Date of Graduation

2013

Document Type

Dissertation

Degree Name

Doctor of Education (Ed.D.)

Department/Program

Leadership Studies

First Advisor

Doreen Jones

Second Advisor

Dan McPherson

Third Advisor

Ralph Metts

Abstract

The responsibilities of Catholic secondary school leaders are multifaceted, and their roles demand essential skills and preparation to ensure success. In addition to performing a myriad of administrative duties, Catholic secondary school presidents and principals are called to exercise "faith leadership" within their schools. Faith leadership is a distinctive aspect of Catholic school administration and one that the Catholic Church has historically acknowledged as paramount to its mission. Faith leadership in this study is defined as exercising the competencies and practices related to faith development, community building, moral formation, and mission advancement.

The importance of faith leadership to the mission of Catholic schools has been studied extensively, but a review of Catholic school literature in relationship to faith leadership has revealed that most of the investigations on this topic have been conducted in relationship to Catholic elementary school leaders. There is limited research regarding its role in the context of Catholic high schools, and few studies regarding the preparation and practices of high school administrators as faith leaders. Hence, this study sought to further the exploration of faith leadership relative to both concerns. Specifically, it investigated the perceptions of the presidents and principals of Catholic secondary schools in six (arch)dioceses within northern California--Monterey, Oakland, San Francisco, San Jose, Santa Rosa, and Stockton-- regarding their practices and their preparation as the faith leaders of their schools.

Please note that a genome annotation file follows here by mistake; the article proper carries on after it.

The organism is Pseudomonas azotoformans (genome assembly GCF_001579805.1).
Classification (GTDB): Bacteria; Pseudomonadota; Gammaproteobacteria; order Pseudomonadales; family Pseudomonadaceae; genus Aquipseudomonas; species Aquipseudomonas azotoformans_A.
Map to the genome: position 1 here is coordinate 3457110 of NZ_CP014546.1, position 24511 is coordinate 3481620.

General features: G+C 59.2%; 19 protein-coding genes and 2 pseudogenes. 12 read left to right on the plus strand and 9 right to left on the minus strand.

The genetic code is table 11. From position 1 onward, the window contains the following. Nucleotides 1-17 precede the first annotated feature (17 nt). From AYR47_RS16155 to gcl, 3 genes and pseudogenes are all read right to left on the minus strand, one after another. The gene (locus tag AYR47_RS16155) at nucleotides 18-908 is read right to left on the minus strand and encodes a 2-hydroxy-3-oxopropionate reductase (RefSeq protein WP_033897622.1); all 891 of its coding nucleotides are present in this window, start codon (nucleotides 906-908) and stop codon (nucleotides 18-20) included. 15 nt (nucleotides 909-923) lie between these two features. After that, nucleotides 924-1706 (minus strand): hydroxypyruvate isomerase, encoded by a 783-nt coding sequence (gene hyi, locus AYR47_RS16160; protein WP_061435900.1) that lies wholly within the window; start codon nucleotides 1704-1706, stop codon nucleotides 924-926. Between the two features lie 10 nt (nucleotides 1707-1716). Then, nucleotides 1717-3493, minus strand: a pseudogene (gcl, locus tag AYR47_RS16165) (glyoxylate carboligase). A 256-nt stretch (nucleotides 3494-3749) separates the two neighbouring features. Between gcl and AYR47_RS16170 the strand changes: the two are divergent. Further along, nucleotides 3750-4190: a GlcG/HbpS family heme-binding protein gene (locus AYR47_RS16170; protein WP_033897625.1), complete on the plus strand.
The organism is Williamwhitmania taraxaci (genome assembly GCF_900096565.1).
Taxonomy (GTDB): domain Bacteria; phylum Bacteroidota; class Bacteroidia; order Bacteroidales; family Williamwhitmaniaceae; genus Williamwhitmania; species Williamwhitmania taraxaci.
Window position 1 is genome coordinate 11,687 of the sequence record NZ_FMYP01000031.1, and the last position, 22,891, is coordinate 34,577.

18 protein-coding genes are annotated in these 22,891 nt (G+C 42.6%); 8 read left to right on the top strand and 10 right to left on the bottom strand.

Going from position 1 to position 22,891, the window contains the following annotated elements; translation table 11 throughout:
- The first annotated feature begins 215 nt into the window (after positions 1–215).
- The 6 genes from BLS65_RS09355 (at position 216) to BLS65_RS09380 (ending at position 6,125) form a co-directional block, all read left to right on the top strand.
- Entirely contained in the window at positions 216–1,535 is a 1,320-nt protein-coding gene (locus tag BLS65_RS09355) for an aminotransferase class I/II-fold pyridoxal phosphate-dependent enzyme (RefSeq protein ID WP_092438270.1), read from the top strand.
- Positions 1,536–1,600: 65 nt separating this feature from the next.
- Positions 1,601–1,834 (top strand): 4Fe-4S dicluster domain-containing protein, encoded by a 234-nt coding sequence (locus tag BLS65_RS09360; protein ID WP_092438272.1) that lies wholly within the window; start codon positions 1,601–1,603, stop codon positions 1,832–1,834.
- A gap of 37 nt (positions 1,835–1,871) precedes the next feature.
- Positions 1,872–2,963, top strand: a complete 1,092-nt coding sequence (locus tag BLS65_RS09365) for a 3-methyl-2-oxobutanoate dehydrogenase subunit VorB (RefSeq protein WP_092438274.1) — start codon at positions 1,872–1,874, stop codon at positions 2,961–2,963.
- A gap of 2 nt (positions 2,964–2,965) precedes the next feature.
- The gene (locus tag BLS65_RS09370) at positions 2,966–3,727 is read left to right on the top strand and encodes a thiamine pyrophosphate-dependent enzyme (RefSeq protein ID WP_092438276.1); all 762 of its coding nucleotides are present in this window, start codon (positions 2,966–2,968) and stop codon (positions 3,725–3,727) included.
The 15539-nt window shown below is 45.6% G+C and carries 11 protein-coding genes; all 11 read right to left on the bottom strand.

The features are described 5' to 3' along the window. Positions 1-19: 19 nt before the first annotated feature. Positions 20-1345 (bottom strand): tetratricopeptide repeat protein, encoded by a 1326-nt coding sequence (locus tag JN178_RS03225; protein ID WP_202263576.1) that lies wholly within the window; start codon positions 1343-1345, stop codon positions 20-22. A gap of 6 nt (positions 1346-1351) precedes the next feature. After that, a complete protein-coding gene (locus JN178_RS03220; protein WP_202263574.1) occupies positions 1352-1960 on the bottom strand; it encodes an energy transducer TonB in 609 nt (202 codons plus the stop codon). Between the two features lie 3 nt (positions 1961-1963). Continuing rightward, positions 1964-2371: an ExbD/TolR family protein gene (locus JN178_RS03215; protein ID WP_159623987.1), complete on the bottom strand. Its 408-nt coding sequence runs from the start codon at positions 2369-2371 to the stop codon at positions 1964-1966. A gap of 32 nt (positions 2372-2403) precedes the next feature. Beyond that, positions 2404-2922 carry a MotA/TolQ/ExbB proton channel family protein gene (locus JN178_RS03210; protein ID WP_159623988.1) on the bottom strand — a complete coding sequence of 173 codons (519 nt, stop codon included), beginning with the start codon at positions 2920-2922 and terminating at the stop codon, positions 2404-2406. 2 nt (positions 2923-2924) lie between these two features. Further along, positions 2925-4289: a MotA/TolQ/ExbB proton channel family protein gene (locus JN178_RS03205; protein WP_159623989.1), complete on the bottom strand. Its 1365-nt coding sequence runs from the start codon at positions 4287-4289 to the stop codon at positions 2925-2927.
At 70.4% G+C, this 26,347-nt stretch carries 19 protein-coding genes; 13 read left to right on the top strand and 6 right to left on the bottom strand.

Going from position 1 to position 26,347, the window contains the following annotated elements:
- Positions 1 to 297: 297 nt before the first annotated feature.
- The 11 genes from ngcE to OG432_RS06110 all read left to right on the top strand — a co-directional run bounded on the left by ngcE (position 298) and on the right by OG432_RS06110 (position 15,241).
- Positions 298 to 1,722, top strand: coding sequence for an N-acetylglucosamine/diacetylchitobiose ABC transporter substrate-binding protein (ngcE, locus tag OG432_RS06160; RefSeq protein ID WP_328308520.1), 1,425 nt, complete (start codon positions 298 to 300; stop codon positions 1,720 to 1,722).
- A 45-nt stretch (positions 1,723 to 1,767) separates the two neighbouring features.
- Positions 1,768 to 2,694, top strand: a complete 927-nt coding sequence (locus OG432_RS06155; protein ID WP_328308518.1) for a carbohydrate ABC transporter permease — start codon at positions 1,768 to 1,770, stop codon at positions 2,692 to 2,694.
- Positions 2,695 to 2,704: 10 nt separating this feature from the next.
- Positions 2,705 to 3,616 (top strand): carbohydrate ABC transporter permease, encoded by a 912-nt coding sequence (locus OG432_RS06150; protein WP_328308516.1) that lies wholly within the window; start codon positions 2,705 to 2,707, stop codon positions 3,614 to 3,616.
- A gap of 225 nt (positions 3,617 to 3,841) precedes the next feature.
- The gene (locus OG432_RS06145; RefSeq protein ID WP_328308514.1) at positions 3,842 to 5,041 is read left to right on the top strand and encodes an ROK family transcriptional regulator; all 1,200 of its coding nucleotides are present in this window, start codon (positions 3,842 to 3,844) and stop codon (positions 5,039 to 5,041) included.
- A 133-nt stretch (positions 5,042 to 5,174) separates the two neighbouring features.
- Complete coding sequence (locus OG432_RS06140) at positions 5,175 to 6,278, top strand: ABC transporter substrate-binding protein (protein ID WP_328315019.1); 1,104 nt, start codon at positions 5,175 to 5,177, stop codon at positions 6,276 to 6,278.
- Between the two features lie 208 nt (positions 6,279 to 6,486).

This study utilized mixed methodology: survey research and telephone interviews. Sixty percent of the population, or 41 respondents, completed the on-line survey. Additionally, five survey respondents, representing the participating (arch)dioceses, participated in follow-up telephone interviews.

Both presidents and principals under review reported that they exercised the competencies and practices of faith leadership regarding the aforementioned faith leadership areas in a variety of ways and to a great extent. They also reported that their experience as Catholic school administrators greatly influenced their ability to be faith leaders in all four areas. In addition, they perceived themselves to be prepared for faith leadership in all four areas. These findings are contrary to those of former studies on this topic.

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